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Air pollution rise in northern Thailand attributed to 149 controlled forest fires

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Air pollution rise in northern Thailand attributed to 149 controlled forest fires | The Thaiger
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PHOTO: The Nation

Concern grows as the air pollution problem in the North and North-east regions of Thailand threatens to affect the health of the public.

Phrae (northern Thailand) was the worst affected area in Thailand on Monday morning with the PM2.5 reaching 102 micrograms per cubic metre and the Air Quality Index (AQI) level of 212, while PM10 hit 132 micrograms.

Air pollution rise in northern Thailand attributed to 149 controlled forest fires | News by The Thaiger

The Climate Change Data Centre has attributed the rise of PM2.5 over the last few days to the burning of several controlled fires in the North to prevent future forest fires. Thailand has 149 fire ‘hotspots’ from February 4-10, making it second only to Cambodia with 159, while Vietnam had 61 and Myanmar 18. Many of the fires, unofficially, are from the burning off of cane and rice plantations in readiness for new crops.

Lampang’s Mae Mo district, Chiang Mai’s Saraphi and Hot district, Lamphun and Phrae’s Long and Rong Kwang districts have all been classified as “affecting health” due to the high levels of air pollution.

Local residents are being advised to remain indoors when possible, with those who are more vulnerable (due to age, pregnancy or chronic ailments) to be extra careful.

SOURCE: The Nation 

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Chiang Mai

Chiang Mai firefighters chased up a tree by wild elephants

Greeley Pulitzer

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Chiang Mai firefighters chased up a tree by wild elephants | The Thaiger
PHOTO: Chiang Rai Times

Firefighters in Thailand’s North were chased up a tree by a herd of elephants yesterday. The group were on patrol searching for fires in Chiang Mai province’s Omkoi district.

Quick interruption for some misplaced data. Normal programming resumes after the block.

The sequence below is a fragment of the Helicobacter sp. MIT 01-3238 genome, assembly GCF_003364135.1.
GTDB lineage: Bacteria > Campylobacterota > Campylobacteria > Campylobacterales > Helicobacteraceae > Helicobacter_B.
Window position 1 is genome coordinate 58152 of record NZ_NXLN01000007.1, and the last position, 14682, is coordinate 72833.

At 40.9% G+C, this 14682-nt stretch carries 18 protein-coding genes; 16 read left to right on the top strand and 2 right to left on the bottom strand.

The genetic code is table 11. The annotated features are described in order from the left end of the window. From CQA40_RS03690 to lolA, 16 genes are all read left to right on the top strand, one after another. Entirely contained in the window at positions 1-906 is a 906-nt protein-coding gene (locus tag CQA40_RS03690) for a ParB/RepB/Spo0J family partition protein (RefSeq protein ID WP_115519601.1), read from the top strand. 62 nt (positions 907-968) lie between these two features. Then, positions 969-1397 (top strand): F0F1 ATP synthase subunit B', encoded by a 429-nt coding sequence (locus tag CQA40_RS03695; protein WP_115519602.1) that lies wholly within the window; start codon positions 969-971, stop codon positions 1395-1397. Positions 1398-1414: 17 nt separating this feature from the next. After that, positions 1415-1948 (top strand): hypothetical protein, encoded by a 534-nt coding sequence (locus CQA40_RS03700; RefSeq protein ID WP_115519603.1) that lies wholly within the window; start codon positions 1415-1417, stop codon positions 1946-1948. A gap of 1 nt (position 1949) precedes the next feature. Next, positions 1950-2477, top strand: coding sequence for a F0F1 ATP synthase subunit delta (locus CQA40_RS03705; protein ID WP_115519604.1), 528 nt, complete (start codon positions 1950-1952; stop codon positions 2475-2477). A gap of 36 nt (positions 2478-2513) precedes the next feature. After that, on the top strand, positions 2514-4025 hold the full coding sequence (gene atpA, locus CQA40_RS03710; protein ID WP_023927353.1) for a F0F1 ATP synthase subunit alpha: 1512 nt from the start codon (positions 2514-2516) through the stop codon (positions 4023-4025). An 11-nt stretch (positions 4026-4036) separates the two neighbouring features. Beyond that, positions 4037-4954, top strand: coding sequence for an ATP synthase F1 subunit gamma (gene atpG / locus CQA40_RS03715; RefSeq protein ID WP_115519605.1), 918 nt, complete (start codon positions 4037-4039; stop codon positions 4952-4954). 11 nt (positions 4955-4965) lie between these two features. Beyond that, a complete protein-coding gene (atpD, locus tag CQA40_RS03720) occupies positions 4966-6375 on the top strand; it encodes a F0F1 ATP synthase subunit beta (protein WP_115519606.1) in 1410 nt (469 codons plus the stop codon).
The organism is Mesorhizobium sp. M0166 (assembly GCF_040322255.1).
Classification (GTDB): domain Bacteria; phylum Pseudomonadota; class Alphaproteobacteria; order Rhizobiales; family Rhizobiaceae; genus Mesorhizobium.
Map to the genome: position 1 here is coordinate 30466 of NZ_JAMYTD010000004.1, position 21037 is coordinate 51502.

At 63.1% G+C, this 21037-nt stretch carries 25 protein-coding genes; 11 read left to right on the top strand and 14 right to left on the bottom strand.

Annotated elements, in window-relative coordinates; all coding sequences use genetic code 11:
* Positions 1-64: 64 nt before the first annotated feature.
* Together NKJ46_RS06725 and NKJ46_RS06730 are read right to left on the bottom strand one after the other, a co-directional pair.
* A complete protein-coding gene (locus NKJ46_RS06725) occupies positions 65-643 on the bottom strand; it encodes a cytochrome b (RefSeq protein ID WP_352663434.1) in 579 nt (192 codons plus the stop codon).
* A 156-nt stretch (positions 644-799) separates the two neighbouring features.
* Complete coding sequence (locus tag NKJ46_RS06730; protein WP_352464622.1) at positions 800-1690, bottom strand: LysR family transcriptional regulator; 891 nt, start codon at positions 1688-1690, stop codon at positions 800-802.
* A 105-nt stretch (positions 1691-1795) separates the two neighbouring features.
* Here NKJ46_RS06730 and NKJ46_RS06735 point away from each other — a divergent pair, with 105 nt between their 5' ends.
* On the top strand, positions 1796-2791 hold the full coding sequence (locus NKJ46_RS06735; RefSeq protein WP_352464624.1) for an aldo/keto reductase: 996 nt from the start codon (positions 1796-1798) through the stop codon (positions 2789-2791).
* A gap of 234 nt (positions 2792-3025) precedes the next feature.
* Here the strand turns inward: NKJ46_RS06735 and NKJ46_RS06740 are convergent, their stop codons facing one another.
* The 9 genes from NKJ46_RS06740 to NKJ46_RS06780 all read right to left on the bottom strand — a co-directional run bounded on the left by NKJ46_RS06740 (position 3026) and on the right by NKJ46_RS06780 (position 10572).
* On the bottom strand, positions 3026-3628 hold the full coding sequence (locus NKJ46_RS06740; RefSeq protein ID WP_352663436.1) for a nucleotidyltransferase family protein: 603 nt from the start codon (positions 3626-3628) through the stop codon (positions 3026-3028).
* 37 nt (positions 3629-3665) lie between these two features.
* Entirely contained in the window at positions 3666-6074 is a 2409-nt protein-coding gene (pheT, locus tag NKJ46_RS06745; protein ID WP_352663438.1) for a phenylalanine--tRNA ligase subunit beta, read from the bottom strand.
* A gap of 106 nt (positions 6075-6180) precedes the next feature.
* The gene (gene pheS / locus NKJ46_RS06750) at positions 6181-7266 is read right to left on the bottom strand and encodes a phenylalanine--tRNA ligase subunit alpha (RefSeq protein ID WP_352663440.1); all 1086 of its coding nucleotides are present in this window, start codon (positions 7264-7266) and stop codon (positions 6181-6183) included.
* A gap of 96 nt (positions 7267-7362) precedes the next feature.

The men told reporters they were patrolling for fires when they ran across a small herd of wild elephants. Fearing for their safety, the fled up a nearby tree and stayed there until the elephants went their way.

Located in the south of Chiang Mai Province, Omkoi is the home of the Omkoi Wildlife Sanctuary, which has a number of rare and endangered species including wild Asian elephants. But stumbling across wild elephants in the park is uncommon as it has a small population.

The firefighters were in the area as part of efforts to fight and spot forest fires burning across the province. Many villagers start fires to improve annual mushroom harvests and prepare land for planting new crops.

In another story, two men have been arrested in relation to fires that have caused widespread damage in Chiang Mai’s Doi Suthep-Pui National Park. The two are alleged to have started a fire in a forest area in Ban Thung Pong Tai, in Hang Dong District.

The men admitted to starting the fire but claimed “that they were only trying to create a fire protection line”, fighting fire with fire and providing protection from other fires in the park, but their fire got out of control. They face criminal charges.

In Chiang Mai’s Mae Chaem district, a major source of corn crops, the district chief ordered an investigation after reports of a fire in the Pa Baan Tuan area. Officials arrived to find a man standing in the area with a lighter in his hand (doh!).

The man was taken into custody, and told authorities he was taking a shortcut home when he saw a pile of leaves and branches. He says he decided to get rid of them by lighting a fire which got out of hand.

The was taken into custody where he will have time to reflect on much better excuses in the future.

SOURCE: Chiang Rai Times

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Coronavirus (Covid-19)

Lockdowns, closures mean cleaner air in European cities

Greeley Pulitzer

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Lockdowns, closures mean cleaner air in European cities | The Thaiger
PHOTO: DevelopmentAid